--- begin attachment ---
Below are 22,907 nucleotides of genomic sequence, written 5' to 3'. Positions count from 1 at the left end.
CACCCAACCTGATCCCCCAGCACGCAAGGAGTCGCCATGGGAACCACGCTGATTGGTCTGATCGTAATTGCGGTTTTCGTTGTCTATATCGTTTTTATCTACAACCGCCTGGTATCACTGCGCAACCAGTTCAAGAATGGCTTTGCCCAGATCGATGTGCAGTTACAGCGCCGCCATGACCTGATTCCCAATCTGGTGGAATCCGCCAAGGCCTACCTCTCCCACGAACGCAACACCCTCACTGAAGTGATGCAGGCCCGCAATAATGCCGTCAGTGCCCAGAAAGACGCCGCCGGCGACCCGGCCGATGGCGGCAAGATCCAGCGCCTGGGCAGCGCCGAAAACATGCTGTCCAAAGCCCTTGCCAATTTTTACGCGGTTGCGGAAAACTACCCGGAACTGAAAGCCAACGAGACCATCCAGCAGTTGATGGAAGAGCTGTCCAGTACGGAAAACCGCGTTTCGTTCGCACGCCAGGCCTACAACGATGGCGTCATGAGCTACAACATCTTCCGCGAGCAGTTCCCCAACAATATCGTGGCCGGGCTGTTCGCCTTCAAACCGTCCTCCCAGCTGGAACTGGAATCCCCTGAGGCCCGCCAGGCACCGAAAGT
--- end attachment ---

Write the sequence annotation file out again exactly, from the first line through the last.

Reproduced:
Below are 22,907 nucleotides of genomic sequence, written 5' to 3'. Positions count from 1 at the left end.
CACCCAACCTGATCCCCCAGCACGCAAGGAGTCGCCATGGGAACCACGCTGATTGGTCTGATCGTAATTGCGGTTTTCGTTGTCTATATCGTTTTTATCTACAACCGCCTGGTATCACTGCGCAACCAGTTCAAGAATGGCTTTGCCCAGATCGATGTGCAGTTACAGCGCCGCCATGACCTGATTCCCAATCTGGTGGAATCCGCCAAGGCCTACCTCTCCCACGAACGCAACACCCTCACTGAAGTGATGCAGGCCCGCAATAATGCCGTCAGTGCCCAGAAAGACGCCGCCGGCGACCCGGCCGATGGCGGCAAGATCCAGCGCCTGGGCAGCGCCGAAAACATGCTGTCCAAAGCCCTTGCCAATTTTTACGCGGTTGCGGAAAACTACCCGGAACTGAAAGCCAACGAGACCATCCAGCAGTTGATGGAAGAGCTGTCCAGTACGGAAAACCGCGTTTCGTTCGCACGCCAGGCCTACAACGATGGCGTCATGAGCTACAACATCTTCCGCGAGCAGTTCCCCAACAATATCGTGGCCGGGCTGTTCGCCTTCAAACCGTCCTCCCAGCTGGAACTGGAATCCCCTGAGGCCCGCCAGGCACCGAAAGT